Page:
A few months ago, I was questioning some panelist's advice to "work for free" to advance your career. Too much free camera work or editing would devalue the services offered by camera ops and editors.
Except I really wanted to attend the SCAN NATOA conference in Santa Monica, coming up in May. I have a few videos entered into the competition and I'm also interested in being seen by some SoCal stations (in case I need to move to Los Angeles for career advancement).
The City isn't funding conference attendance this year, due to budget cuts. The only way to attend the conference for free is to be a speaker. So I sent a cold-call email to one of the organizers and sold myself as being knowledgeable on the subject of online video distribution. During the past month, I've been setting up the official SFGTV pages on YouTube for our different TV series. I had to make a plan for distribution, learn page layout settings and spend hours and hours comparing the look of compressed video on YouTube. I've been putting my own videos on YouTube for two years, but the standards have recently changed and the old settings aren't the best choice anymore. In addition to YouTube, I've also been comparing other online video sharing sites. Some of them have special features that would work well for educational and How-To programming. Some of them have no special draw, except that they rank well in Google search results.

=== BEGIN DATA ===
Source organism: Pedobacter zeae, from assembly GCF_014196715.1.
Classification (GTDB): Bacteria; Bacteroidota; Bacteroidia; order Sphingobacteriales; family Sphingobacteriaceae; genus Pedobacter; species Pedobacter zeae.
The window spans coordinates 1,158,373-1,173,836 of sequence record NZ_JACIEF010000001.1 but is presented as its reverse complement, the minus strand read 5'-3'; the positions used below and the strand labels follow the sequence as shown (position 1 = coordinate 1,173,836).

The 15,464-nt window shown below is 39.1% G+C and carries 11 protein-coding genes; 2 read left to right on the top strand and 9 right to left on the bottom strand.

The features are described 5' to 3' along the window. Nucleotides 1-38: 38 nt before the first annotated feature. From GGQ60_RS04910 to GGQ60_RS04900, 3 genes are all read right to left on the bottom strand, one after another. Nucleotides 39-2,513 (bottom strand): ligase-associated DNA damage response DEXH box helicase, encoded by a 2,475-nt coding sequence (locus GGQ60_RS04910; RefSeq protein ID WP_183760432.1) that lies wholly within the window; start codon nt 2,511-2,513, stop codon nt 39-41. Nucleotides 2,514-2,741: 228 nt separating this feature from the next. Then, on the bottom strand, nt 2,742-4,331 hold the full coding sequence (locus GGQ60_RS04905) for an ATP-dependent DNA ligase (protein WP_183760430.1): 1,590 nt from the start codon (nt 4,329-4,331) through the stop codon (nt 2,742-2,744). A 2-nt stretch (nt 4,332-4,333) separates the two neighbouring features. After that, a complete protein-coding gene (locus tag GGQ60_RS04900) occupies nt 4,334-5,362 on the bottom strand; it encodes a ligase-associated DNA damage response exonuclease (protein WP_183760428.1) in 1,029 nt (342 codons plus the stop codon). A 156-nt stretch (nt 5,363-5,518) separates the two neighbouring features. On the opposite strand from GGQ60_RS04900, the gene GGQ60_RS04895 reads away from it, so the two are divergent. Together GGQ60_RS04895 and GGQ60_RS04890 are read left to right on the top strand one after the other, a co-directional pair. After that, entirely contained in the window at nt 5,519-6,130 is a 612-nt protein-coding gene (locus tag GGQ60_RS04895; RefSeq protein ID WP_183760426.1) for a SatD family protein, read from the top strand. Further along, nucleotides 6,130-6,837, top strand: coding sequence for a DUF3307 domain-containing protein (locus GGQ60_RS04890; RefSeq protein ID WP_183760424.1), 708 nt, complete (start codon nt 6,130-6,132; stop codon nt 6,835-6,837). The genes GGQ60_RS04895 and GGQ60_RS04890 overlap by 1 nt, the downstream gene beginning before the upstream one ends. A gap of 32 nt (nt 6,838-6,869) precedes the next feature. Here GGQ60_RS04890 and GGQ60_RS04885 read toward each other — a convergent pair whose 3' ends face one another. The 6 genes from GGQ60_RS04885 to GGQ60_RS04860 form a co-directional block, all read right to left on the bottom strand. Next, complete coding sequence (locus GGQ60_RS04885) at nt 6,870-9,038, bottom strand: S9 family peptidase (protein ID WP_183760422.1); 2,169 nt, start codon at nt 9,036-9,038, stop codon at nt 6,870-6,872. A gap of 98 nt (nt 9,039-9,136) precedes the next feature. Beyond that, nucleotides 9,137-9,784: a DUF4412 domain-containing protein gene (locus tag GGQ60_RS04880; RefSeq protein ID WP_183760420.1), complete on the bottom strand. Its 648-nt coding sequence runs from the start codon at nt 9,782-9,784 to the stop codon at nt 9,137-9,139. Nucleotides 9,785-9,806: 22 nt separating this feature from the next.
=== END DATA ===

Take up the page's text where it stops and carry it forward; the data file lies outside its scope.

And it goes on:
By speaking at the panel in exchange for free admission, I've decided to do some free labor to bootstrap myself professionally.
And then I did it again.
The San Francisco MusicTech conference is also happening in May. The topics are interesting to me, but not $300 worth of interesting. They don't directly relate to my career, except that these events often help as sideways advice six months from now. So again I made the cold-call email to the organizer. This time I offered to crew the video production in exchange for admission. From last year's videos, it looked they could use an extra hand. And again, my offer worked.
I'm working for free and devaluing the TV production business.
I guess you could look at it that way. I'm thinking about it as being paid in terms of education and exposure. Basically, the same things I was skeptical about last time. The difference for me is that I'm doing it on another level. If I did straight labor for free, then yes, I'd be ripping myself off at this point in my career. But I'm moving past straight labor. I'm entering knowledge worker territory. Look out!